Thursday, February 3, 2011

Robert Frost: "Storm Fear"

Reading recent weather reports about what is happening in the Midwest brought this poem by Robert Frost to mind:

Storm Fear

When the wind works against us in the dark,
And pelts with snow
The lower chamber window on the east,
And whispers with a sort of stifled bark,
The beast,
'Come out! Come out!'--
It costs no inward struggle not to go,
Ah, no!
I count our strength,
Two and a child,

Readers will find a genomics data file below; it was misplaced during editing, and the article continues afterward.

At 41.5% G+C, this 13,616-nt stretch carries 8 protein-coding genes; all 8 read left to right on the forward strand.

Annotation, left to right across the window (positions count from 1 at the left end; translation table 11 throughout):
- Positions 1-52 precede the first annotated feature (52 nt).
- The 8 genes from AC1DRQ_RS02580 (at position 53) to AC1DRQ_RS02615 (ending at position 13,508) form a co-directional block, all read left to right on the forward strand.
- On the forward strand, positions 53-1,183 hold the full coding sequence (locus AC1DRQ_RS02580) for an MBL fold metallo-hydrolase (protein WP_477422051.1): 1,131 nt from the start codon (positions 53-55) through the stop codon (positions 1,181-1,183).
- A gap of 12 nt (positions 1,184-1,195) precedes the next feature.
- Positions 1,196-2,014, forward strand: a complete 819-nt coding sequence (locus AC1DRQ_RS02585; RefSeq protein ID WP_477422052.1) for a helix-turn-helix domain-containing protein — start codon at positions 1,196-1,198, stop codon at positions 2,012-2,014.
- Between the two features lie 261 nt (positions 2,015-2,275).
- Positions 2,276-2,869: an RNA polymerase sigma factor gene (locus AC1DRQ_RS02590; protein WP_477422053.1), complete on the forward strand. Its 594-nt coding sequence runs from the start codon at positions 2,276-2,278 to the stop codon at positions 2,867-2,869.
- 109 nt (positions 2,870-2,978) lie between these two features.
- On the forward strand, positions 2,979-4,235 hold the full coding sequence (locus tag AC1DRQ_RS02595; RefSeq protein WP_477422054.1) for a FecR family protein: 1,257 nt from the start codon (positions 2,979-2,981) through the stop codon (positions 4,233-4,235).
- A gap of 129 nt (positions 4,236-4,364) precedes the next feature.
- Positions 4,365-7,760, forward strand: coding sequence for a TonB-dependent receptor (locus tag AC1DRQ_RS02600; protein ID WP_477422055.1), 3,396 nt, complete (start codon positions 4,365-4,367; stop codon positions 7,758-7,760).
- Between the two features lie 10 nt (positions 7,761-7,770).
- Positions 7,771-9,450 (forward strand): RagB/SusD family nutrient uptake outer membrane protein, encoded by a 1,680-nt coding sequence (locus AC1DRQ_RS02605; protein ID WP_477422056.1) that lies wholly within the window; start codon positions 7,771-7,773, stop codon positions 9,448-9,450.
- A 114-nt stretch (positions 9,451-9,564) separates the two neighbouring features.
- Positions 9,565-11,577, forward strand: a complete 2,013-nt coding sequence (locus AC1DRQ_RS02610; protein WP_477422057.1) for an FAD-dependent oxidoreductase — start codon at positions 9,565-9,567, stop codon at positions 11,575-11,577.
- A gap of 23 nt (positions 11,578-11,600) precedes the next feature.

Those of us not asleep subdued to mark
How the cold creeps as the fire dies at length, --
How drifts are piled,
Dooryard and road ungraded,
Till even the comforting barn grows far away,
And my heart owns a doubt
Whether 'tis in us to arise with day
And save ourselves unaided.

What must it be like to be in an isolated farmhouse, miles from neighbors, listening to a winter storm howl outside, and knowing that they are alone and totally dependent upon themselves?


  1. why is this poem terrifying?

  2. The isolation of the people?

    The doubts that they may not have the courage to get up in the morning and save themselves?

    The narrator's recognition of their situation?

    Have you read Frost's "Design" Or "Out, Out..."?